Laila Abudahi is free from the violence raging in Gaza. She made it safely through the Egyptian border on Wednesday.
Abudahi is a Fulbright Scholar enrolled in the University of Washington's graduate electrical engineering program.
Her Facebook status tells of a bittersweet day: A miracle got me to Cairo but my family stills in Gaza... [sic]
Abudahi expected to begin studying at UW this fall when the latest wave of fighting between Israel and Hamas erupted, closing the exits out of Gaza to many Palestinians.
The sound of bombs and families crying continue in Gaza, as they have for 22 days. The fighting between Israel and Hamas has killed more than 1,200 Palestinians and 56 Israelis.
For Laila Abudhai, 23, the pain has given way to exhaustion. She says Tuesday was the bloodiest day she has witnessed since the conflict erupted nearly three weeks ago.
The amount of blood I saw today, I really can't handle it anymore. We need a break, Abudahi said.
Abudahi is a Fulbright Scholar enrolled at the University of Washington's graduate electrical engineering program. Set to begin studies this fall, she missed her meeting in Jerusalem to obtain a visa due to the conflict.
For weeks, she's been unable to leave Gaza, reporting that all of the exits are closed to anyone but foreigners or some with extreme injuries.
Not being able to get this scholarship and study at UW is like killing me in some sort of way, Abudahi said.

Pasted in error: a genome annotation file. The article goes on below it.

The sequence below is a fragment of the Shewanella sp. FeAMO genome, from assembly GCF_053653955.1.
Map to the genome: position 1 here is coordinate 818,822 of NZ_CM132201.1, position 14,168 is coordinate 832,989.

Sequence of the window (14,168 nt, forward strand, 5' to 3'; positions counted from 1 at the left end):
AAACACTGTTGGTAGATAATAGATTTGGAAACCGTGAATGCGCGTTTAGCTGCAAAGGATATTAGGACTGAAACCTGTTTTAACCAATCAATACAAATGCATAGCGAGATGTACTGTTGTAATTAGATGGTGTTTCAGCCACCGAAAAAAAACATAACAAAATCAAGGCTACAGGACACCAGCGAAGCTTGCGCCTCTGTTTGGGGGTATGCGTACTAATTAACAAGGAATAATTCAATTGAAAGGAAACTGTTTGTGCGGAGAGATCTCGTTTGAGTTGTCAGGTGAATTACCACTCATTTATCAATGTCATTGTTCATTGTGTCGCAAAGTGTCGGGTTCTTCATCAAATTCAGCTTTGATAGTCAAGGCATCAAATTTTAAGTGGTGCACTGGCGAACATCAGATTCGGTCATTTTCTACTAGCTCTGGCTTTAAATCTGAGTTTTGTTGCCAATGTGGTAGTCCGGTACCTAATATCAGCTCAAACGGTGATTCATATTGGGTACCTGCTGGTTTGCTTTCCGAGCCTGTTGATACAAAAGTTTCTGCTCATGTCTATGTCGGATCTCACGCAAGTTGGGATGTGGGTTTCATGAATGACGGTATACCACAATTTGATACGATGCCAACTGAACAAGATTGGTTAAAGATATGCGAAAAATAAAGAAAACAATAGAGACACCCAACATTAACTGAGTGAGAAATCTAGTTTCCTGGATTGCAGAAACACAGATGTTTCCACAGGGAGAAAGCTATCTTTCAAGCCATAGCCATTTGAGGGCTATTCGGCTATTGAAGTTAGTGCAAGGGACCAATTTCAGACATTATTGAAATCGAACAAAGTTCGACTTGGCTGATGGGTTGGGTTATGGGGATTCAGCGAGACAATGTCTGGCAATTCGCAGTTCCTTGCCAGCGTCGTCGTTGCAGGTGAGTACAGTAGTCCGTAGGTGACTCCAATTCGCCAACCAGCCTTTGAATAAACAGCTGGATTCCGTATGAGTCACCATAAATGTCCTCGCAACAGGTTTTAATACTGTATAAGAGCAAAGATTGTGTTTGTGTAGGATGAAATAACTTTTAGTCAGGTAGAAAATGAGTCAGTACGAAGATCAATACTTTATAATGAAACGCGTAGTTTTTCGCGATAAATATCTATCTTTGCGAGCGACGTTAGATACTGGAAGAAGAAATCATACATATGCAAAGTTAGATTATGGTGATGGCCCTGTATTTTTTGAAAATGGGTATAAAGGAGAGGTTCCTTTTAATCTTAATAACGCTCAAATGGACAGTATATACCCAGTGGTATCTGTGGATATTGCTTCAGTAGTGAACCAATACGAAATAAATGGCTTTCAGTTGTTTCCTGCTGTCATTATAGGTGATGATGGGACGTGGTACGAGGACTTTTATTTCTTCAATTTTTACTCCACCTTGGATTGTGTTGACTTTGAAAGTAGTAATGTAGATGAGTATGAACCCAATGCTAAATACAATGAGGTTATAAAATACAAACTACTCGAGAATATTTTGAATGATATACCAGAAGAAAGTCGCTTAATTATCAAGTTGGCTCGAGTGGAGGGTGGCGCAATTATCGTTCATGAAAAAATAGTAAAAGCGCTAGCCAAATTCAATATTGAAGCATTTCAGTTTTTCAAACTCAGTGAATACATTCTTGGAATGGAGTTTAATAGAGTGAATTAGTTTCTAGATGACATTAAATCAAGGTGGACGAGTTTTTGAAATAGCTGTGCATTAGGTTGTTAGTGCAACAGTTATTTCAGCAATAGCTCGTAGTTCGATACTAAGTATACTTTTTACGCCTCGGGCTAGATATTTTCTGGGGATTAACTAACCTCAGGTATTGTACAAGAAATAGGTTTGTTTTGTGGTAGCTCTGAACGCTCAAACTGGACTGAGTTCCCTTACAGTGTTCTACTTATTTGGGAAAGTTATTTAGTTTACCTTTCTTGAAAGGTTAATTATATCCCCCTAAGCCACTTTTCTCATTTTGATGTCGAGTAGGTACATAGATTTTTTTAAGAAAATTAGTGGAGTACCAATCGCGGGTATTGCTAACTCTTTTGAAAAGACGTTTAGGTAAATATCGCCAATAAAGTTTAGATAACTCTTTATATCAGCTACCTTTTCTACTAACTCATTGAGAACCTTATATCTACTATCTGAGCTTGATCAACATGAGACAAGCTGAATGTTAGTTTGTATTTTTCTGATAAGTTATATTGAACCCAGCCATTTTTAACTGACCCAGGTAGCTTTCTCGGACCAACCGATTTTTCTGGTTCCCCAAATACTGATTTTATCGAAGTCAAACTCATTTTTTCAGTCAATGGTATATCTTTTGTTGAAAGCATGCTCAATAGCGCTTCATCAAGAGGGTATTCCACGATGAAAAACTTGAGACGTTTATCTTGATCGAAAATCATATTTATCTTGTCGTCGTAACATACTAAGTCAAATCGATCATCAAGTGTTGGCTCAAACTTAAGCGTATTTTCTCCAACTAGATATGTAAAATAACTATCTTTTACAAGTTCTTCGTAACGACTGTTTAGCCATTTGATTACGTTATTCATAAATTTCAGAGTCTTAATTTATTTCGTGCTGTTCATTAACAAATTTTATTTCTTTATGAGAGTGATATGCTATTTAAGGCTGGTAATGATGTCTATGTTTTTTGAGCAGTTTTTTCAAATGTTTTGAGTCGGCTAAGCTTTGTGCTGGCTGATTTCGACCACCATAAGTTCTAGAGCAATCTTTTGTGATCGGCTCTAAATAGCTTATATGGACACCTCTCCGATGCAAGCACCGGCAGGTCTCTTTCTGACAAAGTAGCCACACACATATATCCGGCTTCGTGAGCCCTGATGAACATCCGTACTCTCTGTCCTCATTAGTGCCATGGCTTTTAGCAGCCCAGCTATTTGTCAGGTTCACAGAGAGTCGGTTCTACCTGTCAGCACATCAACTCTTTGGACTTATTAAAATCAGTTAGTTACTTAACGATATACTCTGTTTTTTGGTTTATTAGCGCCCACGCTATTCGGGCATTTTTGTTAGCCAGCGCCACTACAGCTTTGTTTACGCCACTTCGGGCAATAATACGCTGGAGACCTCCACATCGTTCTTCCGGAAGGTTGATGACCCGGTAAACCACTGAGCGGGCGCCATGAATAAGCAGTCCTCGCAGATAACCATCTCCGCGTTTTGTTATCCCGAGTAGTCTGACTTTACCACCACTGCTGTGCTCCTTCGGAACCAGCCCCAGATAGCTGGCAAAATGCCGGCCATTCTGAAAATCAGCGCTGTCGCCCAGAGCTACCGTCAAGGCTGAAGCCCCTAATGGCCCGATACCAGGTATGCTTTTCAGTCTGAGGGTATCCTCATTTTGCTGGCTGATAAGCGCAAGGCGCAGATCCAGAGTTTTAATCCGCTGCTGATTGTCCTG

Leaving Gaza, however, is secondary to leaving her home. Around the same time an Israeli strike destroyed Gaza's main power plant, her neighbor's home was also decimated, so Abudahi and her parents and four siblings took refuge at her uncle's home in Rafha, near the Egyptian border.
We are trapped here, not being able even to reach the market at the end of the street to get some food for our kids, she said.
They spent most of Tuesday without power or running water.
It's getting way more intense and it's getting more crazy here, Abudahi said.
KING 5 contacted Sen. Maria Cantwell's office in Washington D.C. on Abudahi's behaf. They reached out to the State Department, which reported an inability to help anyone who is not a U.S. citizen.
Abudahi cries when she thinks about the career dream she expected to chase in Seattle. She can't believe it was interrupted by such violence. It's the story behind the story that the world often can't see amid all of the smoke and destroyed homes and bloody streets.
Behind the fight for life itself, she says, is the fight for a life worth living at all.
I always tell my parents that a rocket won't kill me but stopping me from following my dreams will for sure.